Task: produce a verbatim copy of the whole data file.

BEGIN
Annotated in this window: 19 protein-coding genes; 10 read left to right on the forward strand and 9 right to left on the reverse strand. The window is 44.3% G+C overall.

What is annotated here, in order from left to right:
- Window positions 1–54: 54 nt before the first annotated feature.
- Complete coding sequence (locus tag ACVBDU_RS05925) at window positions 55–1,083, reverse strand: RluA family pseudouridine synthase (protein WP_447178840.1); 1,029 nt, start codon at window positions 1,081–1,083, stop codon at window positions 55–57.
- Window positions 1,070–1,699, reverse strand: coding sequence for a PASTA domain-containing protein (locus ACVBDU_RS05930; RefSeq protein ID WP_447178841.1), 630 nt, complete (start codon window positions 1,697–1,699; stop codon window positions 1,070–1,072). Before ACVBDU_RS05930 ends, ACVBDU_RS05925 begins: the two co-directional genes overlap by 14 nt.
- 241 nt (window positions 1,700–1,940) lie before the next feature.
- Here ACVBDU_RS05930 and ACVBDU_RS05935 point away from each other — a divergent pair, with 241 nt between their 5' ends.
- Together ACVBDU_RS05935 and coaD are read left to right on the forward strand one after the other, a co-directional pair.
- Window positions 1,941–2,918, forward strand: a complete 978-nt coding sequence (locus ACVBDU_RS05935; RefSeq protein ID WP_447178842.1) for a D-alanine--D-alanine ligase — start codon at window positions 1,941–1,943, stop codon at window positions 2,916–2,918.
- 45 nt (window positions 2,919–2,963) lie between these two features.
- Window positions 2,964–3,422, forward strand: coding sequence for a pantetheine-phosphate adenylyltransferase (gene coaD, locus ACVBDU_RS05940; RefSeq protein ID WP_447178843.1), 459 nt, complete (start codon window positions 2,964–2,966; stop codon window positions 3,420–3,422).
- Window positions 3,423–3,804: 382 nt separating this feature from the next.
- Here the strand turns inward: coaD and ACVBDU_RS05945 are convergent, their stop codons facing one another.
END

Annotated in this window: 19 protein-coding genes; 10 read left to right on the forward strand and 9 right to left on the reverse strand. The window is 44.3% G+C overall.

What is annotated here, in order from left to right:
- Window positions 1–54: 54 nt before the first annotated feature.
- Complete coding sequence (locus tag ACVBDU_RS05925) at window positions 55–1,083, reverse strand: RluA family pseudouridine synthase (protein WP_447178840.1); 1,029 nt, start codon at window positions 1,081–1,083, stop codon at window positions 55–57.
- Window positions 1,070–1,699, reverse strand: coding sequence for a PASTA domain-containing protein (locus ACVBDU_RS05930; RefSeq protein ID WP_447178841.1), 630 nt, complete (start codon window positions 1,697–1,699; stop codon window positions 1,070–1,072). Before ACVBDU_RS05930 ends, ACVBDU_RS05925 begins: the two co-directional genes overlap by 14 nt.
- 241 nt (window positions 1,700–1,940) lie before the next feature.
- Here ACVBDU_RS05930 and ACVBDU_RS05935 point away from each other — a divergent pair, with 241 nt between their 5' ends.
- Together ACVBDU_RS05935 and coaD are read left to right on the forward strand one after the other, a co-directional pair.
- Window positions 1,941–2,918, forward strand: a complete 978-nt coding sequence (locus ACVBDU_RS05935; RefSeq protein ID WP_447178842.1) for a D-alanine--D-alanine ligase — start codon at window positions 1,941–1,943, stop codon at window positions 2,916–2,918.
- 45 nt (window positions 2,919–2,963) lie between these two features.
- Window positions 2,964–3,422, forward strand: coding sequence for a pantetheine-phosphate adenylyltransferase (gene coaD, locus ACVBDU_RS05940; RefSeq protein ID WP_447178843.1), 459 nt, complete (start codon window positions 2,964–2,966; stop codon window positions 3,420–3,422).
- Window positions 3,423–3,804: 382 nt separating this feature from the next.
- Here the strand turns inward: coaD and ACVBDU_RS05945 are convergent, their stop codons facing one another.